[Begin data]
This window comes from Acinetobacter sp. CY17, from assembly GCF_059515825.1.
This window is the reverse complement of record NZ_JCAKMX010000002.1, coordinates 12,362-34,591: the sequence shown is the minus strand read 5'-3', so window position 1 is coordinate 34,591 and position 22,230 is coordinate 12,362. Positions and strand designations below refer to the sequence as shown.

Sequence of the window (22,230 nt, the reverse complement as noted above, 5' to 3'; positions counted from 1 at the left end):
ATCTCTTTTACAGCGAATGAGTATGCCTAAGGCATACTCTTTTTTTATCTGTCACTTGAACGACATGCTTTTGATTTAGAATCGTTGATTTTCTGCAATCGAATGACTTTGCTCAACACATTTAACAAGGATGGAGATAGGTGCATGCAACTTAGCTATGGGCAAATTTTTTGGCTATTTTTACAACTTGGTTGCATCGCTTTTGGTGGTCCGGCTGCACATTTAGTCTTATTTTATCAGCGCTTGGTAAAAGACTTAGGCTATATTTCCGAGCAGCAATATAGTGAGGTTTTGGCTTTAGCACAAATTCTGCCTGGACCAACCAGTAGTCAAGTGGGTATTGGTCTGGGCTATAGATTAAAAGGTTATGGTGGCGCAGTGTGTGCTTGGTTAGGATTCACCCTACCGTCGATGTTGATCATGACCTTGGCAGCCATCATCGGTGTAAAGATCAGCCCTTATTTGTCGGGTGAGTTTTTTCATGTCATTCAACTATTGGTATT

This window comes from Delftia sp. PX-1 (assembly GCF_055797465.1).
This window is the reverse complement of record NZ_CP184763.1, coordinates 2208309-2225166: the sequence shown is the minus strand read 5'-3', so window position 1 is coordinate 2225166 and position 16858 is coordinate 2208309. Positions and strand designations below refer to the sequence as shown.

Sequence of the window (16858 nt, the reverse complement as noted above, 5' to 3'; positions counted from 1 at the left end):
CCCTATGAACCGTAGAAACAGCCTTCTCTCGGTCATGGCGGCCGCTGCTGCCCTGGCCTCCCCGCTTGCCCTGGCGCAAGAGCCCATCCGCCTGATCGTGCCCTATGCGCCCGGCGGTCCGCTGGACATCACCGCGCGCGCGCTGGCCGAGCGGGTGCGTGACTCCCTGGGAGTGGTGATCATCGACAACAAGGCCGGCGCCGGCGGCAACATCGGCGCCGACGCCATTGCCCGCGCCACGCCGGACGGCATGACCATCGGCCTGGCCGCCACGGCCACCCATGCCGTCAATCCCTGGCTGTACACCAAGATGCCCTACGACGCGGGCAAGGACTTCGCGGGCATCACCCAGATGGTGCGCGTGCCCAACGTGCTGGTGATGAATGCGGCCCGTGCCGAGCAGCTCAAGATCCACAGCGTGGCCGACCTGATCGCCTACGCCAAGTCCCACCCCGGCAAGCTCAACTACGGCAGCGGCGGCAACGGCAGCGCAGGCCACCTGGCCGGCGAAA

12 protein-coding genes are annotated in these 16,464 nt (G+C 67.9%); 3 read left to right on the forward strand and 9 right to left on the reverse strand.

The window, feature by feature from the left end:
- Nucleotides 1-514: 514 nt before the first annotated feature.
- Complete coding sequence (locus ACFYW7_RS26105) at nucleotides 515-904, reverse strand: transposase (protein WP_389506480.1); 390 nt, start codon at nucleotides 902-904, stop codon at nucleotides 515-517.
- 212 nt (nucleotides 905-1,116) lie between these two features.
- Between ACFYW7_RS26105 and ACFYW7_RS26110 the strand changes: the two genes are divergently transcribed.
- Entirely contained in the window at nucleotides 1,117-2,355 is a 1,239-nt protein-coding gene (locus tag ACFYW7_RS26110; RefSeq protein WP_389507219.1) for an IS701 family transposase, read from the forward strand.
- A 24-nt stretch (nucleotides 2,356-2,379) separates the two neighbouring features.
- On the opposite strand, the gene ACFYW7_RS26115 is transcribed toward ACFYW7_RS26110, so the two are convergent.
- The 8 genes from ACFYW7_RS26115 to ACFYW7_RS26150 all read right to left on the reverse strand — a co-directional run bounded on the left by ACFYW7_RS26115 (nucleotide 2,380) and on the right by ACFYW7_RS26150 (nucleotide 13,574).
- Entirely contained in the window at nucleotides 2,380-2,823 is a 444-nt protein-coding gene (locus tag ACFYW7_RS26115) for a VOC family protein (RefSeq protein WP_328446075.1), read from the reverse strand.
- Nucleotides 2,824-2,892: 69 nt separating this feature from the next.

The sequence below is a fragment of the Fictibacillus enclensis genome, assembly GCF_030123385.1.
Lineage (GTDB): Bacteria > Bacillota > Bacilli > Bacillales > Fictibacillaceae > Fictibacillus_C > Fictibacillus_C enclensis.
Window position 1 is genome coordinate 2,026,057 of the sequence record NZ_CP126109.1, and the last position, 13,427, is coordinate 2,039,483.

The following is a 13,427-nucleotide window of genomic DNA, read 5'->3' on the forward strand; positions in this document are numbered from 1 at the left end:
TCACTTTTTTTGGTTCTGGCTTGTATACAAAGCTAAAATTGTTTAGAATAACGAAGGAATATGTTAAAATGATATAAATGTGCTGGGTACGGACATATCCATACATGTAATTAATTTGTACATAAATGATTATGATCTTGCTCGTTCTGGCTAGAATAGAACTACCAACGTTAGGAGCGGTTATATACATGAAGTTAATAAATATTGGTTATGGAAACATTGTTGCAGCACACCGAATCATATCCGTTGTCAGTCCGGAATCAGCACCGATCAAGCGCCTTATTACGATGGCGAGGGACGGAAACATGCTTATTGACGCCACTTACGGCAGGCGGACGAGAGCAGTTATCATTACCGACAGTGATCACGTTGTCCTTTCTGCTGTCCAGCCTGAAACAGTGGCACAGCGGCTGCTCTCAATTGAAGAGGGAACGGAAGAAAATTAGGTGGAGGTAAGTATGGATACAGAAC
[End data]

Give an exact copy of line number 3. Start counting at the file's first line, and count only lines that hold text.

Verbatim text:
Sequence of the window (22,230 nt, the reverse complement as noted above, 5' to 3'; positions counted from 1 at the left end):